The affiliation of the two institutions has not been without problems. Some observers have likened hospital mergers “more to a divorce than a marriage, introducing vulnerabilities, sensitivities, suspicion and redirection, that often seem inappropriate.”6,7 While the BW/F relationship is not a complete hospital merger, the affiliation between BWH and Faulkner did engender some of the same feelings, especially early in the relationship. Leadership of both entities recognized from the beginning that while the institutions had shared values, and somewhat overlapping missions, they also had distinct cultures. Many of these issues have been faced by other institutions, both within health care and in other industries, attempting to launch similar integration.
Maintaining the community hospital's cost structure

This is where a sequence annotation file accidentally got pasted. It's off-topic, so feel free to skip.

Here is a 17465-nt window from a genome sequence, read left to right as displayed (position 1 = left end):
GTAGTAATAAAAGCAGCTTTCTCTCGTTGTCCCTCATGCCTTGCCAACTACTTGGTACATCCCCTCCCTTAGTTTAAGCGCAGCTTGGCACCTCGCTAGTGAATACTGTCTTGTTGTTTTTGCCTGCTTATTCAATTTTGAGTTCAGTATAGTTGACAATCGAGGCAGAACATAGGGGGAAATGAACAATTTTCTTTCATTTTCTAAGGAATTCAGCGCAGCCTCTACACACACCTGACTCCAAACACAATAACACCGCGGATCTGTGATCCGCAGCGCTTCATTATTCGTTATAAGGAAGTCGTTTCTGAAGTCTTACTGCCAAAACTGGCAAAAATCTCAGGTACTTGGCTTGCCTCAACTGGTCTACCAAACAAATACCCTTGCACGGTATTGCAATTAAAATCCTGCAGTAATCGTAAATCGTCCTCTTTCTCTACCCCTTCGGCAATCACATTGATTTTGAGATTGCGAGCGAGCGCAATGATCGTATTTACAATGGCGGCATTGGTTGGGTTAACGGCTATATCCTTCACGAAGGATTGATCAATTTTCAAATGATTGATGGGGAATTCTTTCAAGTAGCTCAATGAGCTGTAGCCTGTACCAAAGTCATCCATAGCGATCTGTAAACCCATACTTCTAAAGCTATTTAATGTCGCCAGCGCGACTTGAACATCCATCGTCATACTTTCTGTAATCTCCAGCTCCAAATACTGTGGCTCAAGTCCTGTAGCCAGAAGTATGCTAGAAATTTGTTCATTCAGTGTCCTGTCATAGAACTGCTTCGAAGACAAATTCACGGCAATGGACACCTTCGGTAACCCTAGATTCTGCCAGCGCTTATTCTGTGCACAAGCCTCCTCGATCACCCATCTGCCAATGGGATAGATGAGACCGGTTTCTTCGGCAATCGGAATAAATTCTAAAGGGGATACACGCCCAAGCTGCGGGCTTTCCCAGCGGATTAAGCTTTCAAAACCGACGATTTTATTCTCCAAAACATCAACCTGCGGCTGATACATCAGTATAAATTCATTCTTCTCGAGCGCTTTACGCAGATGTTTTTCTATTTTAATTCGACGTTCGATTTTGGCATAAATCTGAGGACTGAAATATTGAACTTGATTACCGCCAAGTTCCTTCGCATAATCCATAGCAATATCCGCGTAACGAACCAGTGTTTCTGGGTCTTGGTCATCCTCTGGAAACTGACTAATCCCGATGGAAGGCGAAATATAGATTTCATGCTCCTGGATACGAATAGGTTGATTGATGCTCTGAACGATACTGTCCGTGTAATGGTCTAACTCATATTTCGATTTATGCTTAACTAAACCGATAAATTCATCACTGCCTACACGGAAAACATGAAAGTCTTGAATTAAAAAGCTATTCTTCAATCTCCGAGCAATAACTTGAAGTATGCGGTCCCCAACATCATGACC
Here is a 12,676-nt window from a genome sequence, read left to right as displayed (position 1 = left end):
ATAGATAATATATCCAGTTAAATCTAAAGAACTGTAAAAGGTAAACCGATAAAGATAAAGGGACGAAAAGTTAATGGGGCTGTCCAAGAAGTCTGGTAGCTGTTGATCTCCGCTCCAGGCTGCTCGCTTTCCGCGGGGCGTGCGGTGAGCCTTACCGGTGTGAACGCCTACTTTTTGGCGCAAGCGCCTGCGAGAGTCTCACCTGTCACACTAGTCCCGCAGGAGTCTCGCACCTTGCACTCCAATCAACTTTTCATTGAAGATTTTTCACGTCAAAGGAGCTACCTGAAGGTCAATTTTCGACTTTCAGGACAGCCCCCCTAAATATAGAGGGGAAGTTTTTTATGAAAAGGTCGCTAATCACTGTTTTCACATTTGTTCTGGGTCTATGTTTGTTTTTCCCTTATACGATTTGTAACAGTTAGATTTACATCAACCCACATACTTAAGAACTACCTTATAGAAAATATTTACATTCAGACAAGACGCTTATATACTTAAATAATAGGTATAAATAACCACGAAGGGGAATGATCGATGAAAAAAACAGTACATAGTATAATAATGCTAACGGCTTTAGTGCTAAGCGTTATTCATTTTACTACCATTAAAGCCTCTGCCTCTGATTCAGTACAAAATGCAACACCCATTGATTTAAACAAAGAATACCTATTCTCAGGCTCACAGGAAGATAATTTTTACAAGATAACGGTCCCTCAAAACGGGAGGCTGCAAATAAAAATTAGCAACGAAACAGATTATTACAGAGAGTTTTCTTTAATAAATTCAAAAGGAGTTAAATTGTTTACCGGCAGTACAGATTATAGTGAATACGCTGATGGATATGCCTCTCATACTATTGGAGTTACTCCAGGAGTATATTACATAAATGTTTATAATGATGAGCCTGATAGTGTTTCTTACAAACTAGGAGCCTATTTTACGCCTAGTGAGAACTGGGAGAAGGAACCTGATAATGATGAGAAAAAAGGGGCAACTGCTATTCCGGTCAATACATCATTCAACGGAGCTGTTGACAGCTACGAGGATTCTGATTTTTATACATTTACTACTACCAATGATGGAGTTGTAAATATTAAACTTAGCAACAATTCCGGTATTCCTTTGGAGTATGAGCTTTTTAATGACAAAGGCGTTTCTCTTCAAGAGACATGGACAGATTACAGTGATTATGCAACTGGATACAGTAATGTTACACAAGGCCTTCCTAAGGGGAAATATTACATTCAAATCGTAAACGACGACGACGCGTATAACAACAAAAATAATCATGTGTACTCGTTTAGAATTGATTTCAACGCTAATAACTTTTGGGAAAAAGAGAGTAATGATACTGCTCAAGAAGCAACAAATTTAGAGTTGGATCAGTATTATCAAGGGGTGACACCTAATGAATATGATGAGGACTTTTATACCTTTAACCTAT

The most significant problem has been maintaining the cost structure of the community hospital.2 The impulse in this tight affiliation relationship is to attempt to make the two institutions completely seamless from an administrative viewpoint. This might entail developing clinical information and management control systems that are quite comparable or fully integrated, such that clinical and administrative information can travel easily from one institution to the other. However, the costs associated with extension of a single information system platform from BWH could not be easily borne by a community hospital. For example, immediate extension of the BWH-developed electronic order-entry system from BWH to Faulkner would have been prohibitively expensive. Instead, the BWH order-entry module is being extended to Faulkner's existing system over a three-year period. Similarly, a small community hospital like Faulkner has not been able to afford the high cost of fully integrated electronic systems for human resources, finance, and cost accounting. Finally, in a community hospital setting, albeit a community hospital with a long history of teaching programs, physicians from BWH and HVMA had to become accustomed to less clinical-fellow support than was the case at BWH. Unlike the extensive fellowship programs at BWH, there is only a single postresidency clinical fellow assigned to Faulkner.